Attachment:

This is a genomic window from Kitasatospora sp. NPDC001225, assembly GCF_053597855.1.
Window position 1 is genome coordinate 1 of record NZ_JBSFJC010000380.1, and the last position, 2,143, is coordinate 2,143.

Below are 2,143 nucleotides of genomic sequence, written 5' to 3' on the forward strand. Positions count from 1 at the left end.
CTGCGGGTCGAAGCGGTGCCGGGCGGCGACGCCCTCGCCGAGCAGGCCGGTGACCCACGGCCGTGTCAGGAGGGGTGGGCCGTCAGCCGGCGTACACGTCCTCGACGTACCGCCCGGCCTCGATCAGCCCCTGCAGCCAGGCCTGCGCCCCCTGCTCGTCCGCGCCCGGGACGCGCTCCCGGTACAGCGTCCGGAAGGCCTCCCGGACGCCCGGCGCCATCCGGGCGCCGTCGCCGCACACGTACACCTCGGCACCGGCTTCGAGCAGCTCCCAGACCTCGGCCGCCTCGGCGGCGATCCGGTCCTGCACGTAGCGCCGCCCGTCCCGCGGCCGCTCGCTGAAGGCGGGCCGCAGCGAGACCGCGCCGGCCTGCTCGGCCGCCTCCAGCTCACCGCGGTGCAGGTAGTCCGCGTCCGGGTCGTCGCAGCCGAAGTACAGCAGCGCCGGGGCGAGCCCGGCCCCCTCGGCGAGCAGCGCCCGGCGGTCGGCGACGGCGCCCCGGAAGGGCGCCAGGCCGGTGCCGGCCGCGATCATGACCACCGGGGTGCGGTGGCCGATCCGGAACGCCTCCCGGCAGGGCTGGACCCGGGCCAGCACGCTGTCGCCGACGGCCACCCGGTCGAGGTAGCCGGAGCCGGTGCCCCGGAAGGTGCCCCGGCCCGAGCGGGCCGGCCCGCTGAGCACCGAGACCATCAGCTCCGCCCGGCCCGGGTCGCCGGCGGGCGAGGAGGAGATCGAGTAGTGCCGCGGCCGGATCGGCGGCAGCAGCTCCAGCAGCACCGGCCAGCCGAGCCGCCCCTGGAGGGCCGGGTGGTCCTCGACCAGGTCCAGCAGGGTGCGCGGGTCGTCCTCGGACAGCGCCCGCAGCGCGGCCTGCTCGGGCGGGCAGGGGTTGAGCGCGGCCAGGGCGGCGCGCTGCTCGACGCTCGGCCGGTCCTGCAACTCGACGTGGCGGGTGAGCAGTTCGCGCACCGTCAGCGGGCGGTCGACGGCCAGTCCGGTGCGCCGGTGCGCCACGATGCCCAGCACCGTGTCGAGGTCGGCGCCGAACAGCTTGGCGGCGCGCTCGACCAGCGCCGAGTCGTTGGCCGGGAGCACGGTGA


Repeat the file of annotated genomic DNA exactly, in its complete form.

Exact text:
This is a genomic window from Kitasatospora sp. NPDC001225, assembly GCF_053597855.1.
Window position 1 is genome coordinate 1 of record NZ_JBSFJC010000380.1, and the last position, 2,143, is coordinate 2,143.

Below are 2,143 nucleotides of genomic sequence, written 5' to 3' on the forward strand. Positions count from 1 at the left end.
CTGCGGGTCGAAGCGGTGCCGGGCGGCGACGCCCTCGCCGAGCAGGCCGGTGACCCACGGCCGTGTCAGGAGGGGTGGGCCGTCAGCCGGCGTACACGTCCTCGACGTACCGCCCGGCCTCGATCAGCCCCTGCAGCCAGGCCTGCGCCCCCTGCTCGTCCGCGCCCGGGACGCGCTCCCGGTACAGCGTCCGGAAGGCCTCCCGGACGCCCGGCGCCATCCGGGCGCCGTCGCCGCACACGTACACCTCGGCACCGGCTTCGAGCAGCTCCCAGACCTCGGCCGCCTCGGCGGCGATCCGGTCCTGCACGTAGCGCCGCCCGTCCCGCGGCCGCTCGCTGAAGGCGGGCCGCAGCGAGACCGCGCCGGCCTGCTCGGCCGCCTCCAGCTCACCGCGGTGCAGGTAGTCCGCGTCCGGGTCGTCGCAGCCGAAGTACAGCAGCGCCGGGGCGAGCCCGGCCCCCTCGGCGAGCAGCGCCCGGCGGTCGGCGACGGCGCCCCGGAAGGGCGCCAGGCCGGTGCCGGCCGCGATCATGACCACCGGGGTGCGGTGGCCGATCCGGAACGCCTCCCGGCAGGGCTGGACCCGGGCCAGCACGCTGTCGCCGACGGCCACCCGGTCGAGGTAGCCGGAGCCGGTGCCCCGGAAGGTGCCCCGGCCCGAGCGGGCCGGCCCGCTGAGCACCGAGACCATCAGCTCCGCCCGGCCCGGGTCGCCGGCGGGCGAGGAGGAGATCGAGTAGTGCCGCGGCCGGATCGGCGGCAGCAGCTCCAGCAGCACCGGCCAGCCGAGCCGCCCCTGGAGGGCCGGGTGGTCCTCGACCAGGTCCAGCAGGGTGCGCGGGTCGTCCTCGGACAGCGCCCGCAGCGCGGCCTGCTCGGGCGGGCAGGGGTTGAGCGCGGCCAGGGCGGCGCGCTGCTCGACGCTCGGCCGGTCCTGCAACTCGACGTGGCGGGTGAGCAGTTCGCGCACCGTCAGCGGGCGGTCGACGGCCAGTCCGGTGCGCCGGTGCGCCACGATGCCCAGCACCGTGTCGAGGTCGGCGCCGAACAGCTTGGCGGCGCGCTCGACCAGCGCCGAGTCGTTGGCCGGGAGCACGGTGA